Incentives for volunteering aren’t as simple as they look

There has been talk of how we can best incentivise more people to volunteer. In Britain we already have some of the highest levels of volunteering in the world; but efforts to increase its level from this high base will inevitably suffer from the law of diminishing returns.

Assuming that there is nevertheless a case for trying them out, what incentives might work?

Within local government, it has been proposed that volunteers might receive a discount on their council tax if they freely give their time to help others. This raises practical and ethical problems. How would the threshold for reward be policed? Would the reward be proportional to the effort? At what stage does rewarded work cease to be volunteering? What is the bureaucratic cost? And would all types of volunteering be rated equally?

We pay council tax so that local authorities can do good on our behalf – caring for the elderly; looking after the environment; celebrating our culture. Taxpayers would have to be convinced that the value of any volunteering incentive, including its bureaucratic cost, would not be greater than that which the council might otherwise be generating with the money. As there is no simple and universal measure of social impact, this is unlikely.

The same argument applies to income tax or corporate taxes. In 2013 the government held a consultation on how to incentivise corporate social responsibility, which was due to report last December. In spring 2014, the responses to the consultation were published – my thoughts among them – but of conclusions on the government’s preferred options there is still no sign. This is presumably because any tax-based incentive for positive corporate engagement would entail an upfront cost to the Treasury, which Chancellor George Osborne is unwilling to tolerate.

Another option is offering sticks rather than carrots. This is the chosen path of the Indian government, which has introduced a 2 per cent levy on the pre-tax profits of larger locally-based companies. The companies need not pay the levy if they can demonstrate that they already apportion 2 per cent to the public good; for example through training apprentices, employee volunteering or donating to charity.

This is not as straightforward as it looks. Although penalties for failing to have a good explanation for missing the target are significant, there are easy ways to comply – by donating to the company’s own foundation or reclassifying existing activity as public benefit. And corporate headquarters, near which such acts of benefit tend to be made, are generally not located where community needs are greatest.

Independent schemes for incentivising volunteering also exist. Blue dot is a virtual currency which can be used to buy music downloads, concert tickets and other goods attractive to a younger market. Both employers promoting volunteering and charities themselves can purchase blue dots (at less than face value) to reward volunteers, while supportive vendors make goods available at a reduced overall price. And at some universities, such as Lancaster, up to 4 per cent of your degree marks can be earned by designing, implementing and reporting on a community-based voluntary project.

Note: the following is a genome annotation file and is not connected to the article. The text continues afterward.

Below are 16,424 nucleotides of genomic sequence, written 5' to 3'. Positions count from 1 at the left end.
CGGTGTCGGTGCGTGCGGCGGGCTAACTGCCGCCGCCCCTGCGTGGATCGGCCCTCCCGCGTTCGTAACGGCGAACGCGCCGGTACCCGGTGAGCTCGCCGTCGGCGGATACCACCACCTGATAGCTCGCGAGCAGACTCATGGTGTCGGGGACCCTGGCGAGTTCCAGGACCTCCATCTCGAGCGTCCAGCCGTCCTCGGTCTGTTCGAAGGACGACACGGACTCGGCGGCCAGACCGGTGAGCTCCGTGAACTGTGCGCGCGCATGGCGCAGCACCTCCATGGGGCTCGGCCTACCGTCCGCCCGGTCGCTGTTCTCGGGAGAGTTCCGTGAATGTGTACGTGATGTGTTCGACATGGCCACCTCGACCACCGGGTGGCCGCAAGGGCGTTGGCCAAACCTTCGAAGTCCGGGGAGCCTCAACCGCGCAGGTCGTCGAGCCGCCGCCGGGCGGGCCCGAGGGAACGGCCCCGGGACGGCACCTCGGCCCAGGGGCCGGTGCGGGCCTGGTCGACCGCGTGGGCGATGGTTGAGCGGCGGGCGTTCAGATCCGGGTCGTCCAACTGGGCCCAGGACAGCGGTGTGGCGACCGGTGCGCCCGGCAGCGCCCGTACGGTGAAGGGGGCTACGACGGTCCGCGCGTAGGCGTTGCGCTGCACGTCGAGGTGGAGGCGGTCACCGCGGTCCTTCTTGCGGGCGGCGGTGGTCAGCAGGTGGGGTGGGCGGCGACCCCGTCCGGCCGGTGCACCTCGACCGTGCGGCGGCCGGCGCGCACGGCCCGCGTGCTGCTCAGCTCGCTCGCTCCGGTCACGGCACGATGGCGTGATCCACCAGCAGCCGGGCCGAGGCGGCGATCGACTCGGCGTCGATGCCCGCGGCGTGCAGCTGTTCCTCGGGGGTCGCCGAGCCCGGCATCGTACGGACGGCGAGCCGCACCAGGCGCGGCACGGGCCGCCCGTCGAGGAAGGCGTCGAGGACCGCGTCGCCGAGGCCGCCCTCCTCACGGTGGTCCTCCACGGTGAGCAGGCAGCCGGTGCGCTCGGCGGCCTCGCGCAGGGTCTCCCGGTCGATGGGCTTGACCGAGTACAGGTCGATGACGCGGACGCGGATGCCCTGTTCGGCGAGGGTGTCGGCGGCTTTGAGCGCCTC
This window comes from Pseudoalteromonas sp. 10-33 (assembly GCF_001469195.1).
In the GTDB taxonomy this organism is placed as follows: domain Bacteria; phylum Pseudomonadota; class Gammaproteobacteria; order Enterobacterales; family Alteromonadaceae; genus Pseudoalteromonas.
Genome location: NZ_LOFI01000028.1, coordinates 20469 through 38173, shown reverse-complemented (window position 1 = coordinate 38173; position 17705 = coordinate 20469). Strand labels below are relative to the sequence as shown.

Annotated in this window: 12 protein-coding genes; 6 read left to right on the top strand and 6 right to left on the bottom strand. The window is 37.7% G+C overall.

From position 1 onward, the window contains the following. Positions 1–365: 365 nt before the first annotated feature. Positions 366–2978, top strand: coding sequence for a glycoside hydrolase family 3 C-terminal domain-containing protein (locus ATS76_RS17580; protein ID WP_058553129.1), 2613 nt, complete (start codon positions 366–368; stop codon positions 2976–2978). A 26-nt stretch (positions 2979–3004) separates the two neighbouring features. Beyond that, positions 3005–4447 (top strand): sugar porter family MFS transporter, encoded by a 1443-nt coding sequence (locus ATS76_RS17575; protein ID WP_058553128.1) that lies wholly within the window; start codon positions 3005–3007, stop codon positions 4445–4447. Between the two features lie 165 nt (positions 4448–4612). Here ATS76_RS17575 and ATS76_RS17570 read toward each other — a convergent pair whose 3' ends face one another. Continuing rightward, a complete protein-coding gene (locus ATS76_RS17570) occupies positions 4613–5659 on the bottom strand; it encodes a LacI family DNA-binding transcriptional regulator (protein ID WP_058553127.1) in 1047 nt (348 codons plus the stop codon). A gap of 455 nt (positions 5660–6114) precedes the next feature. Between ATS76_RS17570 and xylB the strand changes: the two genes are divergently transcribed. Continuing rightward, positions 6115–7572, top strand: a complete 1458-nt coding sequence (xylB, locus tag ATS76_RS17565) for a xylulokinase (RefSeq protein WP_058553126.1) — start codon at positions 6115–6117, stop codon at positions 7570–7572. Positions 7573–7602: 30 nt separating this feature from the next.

If skills-based volunteering is to grow among employee volunteers it must be backed by a hard-nosed business case. Altruism and philanthropy may be strong motivators, but in the absence of a coherent, convincing case for giving tax incentives to some employers to do what others are already contributing to society for free, there must be a bottom line justification for engaging employees with the community.

Fortunately, there is. Employers who commit to meaningful and systematic volunteering strategies find that employee engagement is boosted, with positive outcomes for the recruitment and retention of staff, workplace harmony and even productivity. Sickness leave is reduced and, when handled properly, both teamwork and the acquisition of hard and soft skills are enhanced and the engine of innovation is fuelled. Enhanced corporate reputation and access to new markets can result.

The taxpayer already contributes the lion’s share of resources for ‘doing good’. More, in terms of personal fiscal incentives for positive behaviour, is not necessary (leaving aside the arguments for better public investment in local voluntary sector infrastructure) – but making the case for both public and employee engagement is essential.

Business in particular, large and small, can be a source of significantly more employee time for volunteering, skills transfer, capacity building and non-human resources. Fortunately, such behaviour provides its own incentive – at no cost to the taxpayer.

Tom Levitt is a former Labour MP and author of Welcome to GoodCo
  • Helen Walker

    Surely the whole point about volunteering is that it is freely given and not for financial gain. Attempts to incentivise it with the offer of discounts or tickets to events, council tax discounts or other rewards contradict the unpaid element of volunteering and are not, therefore, volunteering.

    Yes, both individuals and businesses gain from the experience. Volunteers almost always get more out of it than they put in– increased confidence, greater understanding of a cause or issue, more empathy with a particular group of people, new skills and something on their CV that makes them stand out to an employer. And in the case of businesses, volunteering helps staff develop leadership, decision-making and negotiation skills and has been shown to improve staff retention rates.
    But at TimeBank we believe that people enter into volunteering not with
    an expectation of getting something back but of giving something back. That’s
    what we think volunteering is all about.